Schöneberg Town Hall

Schöneberg Town Hall

  • Rathaus Schöneberg© dpa
  • Rathaus Schöneberg© dpa
  • John F. Kennedy vor dem Rathaus Schöneberg© dpa
    John F. Kennedy vor dem Rathaus Schöneberg

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"Ich bin ein Berliner", these legendary words were spoken by Kennedy in front of Schöneberg Town Hall. During the division of Germany, the town hall was regarded as a worldwide symbol of the divided city's desire for freedom.
Schöneberg Town Hall, since 1949 the seat of West Berlin's government, the official residence of the governing mayor and the Allied liaison officers, as well as the meeting place of the House of Representatives, was regarded as a worldwide symbol of the divided city's desire for freedom during the German division. It was the political centre of West Berlin under mayors such as Ernst Reuter and Willy Brandt until reunification, when the Senate and the House of Representatives moved to the Red Town Hall (Rotes Rathaus) in the Mitte district.

Legendary words in front of Schöneberg Town Hall

The square in front of the town hall became a place for rallies and meetings, especially in the 1950s and 1960s, for example after the construction of the Wall and the legendary speech during which the words "Ich bin ein Berliner" (I am a Berliner) were uttered. In addition to annual rallies on 1 May, the protest rally against the Persian Shah on 2 June 1967 also took place in front of Schöneberg Town Hall. The last large gathering of Berliners took place with around 20,000 people on 10 November 1989, the day after the fall of the Wall.

History of Schöneberg City Hall

The first forerunner of the Schöneberg town hall was built on Kaiser-Wilhelm-Platz in 1874, which was replaced by a new building in 1891/92. The enormous population growth and the constant expansion of municipal tasks caused the municipal staff requirements to rise steadily. Schöneberg, which had been under municipal law since 1897, had the New Town Hall built on Rudolf-Wilde-Platz (today: John-F.-Kennedy-Platz) according to plans by the architects Jürgensen & Bachmann, where the first town assembly was held on 25 March 1914.

Liberty Bell

A characteristic feature of the free-standing, four-storey building block is the tower, now 70 m high and slightly protruding from the façade, which houses the "Liberty Bell", modelled on the "Liberty Bell" in Philadelphia and erected in 1950. It was built on the initiative of the former U.S. military governor in Germany, Lucius D. Clay, it had previously travelled through 26 states of the USA, with around 16 million Americans donating for the casting of the bell and signing the Liberty Oath, which, together with the signatures, is still deposited in the City Hall tower today.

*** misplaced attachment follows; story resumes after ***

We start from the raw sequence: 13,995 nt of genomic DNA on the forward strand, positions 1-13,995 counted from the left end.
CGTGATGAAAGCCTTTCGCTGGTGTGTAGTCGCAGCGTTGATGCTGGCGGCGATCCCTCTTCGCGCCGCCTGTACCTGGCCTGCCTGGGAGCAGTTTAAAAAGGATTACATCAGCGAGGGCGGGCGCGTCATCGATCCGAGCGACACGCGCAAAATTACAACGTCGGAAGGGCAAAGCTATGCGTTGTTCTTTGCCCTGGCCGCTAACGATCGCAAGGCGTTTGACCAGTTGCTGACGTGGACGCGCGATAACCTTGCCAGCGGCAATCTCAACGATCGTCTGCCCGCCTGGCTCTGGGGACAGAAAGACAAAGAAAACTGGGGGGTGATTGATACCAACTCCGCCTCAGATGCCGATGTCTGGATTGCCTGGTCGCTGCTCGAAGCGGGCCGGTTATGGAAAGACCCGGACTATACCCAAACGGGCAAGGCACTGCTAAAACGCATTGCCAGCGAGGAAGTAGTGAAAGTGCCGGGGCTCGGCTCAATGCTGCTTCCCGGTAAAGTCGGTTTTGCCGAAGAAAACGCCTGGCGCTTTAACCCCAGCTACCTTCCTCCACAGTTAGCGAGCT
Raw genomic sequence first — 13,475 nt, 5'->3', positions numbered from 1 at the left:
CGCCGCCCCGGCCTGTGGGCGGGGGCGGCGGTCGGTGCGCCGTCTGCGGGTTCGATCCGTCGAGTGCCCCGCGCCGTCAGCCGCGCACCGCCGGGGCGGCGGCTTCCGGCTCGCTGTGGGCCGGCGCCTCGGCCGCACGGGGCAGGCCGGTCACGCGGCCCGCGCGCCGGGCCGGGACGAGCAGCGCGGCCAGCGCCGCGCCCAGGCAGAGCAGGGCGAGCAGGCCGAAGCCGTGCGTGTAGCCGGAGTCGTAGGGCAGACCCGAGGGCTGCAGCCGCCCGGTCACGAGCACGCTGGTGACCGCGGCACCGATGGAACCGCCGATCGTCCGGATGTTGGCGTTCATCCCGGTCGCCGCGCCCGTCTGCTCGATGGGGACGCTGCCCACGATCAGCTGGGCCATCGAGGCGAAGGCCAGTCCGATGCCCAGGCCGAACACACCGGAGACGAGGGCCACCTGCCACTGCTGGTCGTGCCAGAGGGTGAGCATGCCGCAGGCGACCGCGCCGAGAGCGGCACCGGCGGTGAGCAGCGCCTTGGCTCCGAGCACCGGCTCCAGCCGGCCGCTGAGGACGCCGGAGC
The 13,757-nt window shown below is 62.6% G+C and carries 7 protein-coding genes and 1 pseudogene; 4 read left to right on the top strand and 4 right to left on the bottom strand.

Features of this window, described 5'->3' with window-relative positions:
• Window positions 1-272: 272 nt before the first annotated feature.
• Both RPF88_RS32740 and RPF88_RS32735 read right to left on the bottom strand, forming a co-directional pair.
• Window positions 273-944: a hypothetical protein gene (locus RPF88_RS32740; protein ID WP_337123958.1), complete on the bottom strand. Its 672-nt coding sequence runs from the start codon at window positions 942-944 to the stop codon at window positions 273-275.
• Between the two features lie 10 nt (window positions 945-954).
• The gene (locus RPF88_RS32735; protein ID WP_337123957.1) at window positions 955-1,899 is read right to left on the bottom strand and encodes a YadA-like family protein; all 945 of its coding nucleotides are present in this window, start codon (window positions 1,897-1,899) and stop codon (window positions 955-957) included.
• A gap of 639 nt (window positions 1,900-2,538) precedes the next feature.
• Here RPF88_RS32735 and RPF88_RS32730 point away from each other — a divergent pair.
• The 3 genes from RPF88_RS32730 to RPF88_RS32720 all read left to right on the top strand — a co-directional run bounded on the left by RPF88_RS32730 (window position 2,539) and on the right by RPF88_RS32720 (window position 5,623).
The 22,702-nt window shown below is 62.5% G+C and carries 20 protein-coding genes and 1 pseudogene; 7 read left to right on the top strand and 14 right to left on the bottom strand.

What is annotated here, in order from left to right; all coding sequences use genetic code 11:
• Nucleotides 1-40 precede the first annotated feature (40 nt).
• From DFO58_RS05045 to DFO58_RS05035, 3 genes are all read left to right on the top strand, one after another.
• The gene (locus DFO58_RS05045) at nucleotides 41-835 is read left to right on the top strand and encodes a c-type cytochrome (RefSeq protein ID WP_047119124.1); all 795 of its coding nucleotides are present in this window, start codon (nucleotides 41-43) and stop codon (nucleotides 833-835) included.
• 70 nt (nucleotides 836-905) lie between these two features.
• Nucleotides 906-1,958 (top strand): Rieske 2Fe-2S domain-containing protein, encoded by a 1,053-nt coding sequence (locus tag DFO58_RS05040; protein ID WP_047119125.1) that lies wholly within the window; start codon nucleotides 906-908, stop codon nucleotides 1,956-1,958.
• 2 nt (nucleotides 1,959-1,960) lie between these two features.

Sculptural decorative elements structure the simple plaster façade of the town hall, whose base is made of sandstone. Partially severely damaged during World War II, the tower (by Kurt Dübbers) and the interior (by Rave & Partner) were altered during the post-war years. Largely unchanged to this day is the square façade, divided by an Ionic pilaster order, which is decorated with depictions of various trade and craft activities. On the second floor, to the left is the citizens' hall, to the right the meeting hall of the city or district councillors. The depiction of civic virtues on the risalit on Freiherr-von-Stein-Straße refers to the magistrate's or district council meeting hall behind. Inside, the entrance hall, 63 m wide and covering the entire first floor, is impressive.



Am Rathaus 2
10825 Berlin

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Schöneberg - Akazienkiez
© Franziska Delenk


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| Last edited: 22. April 2021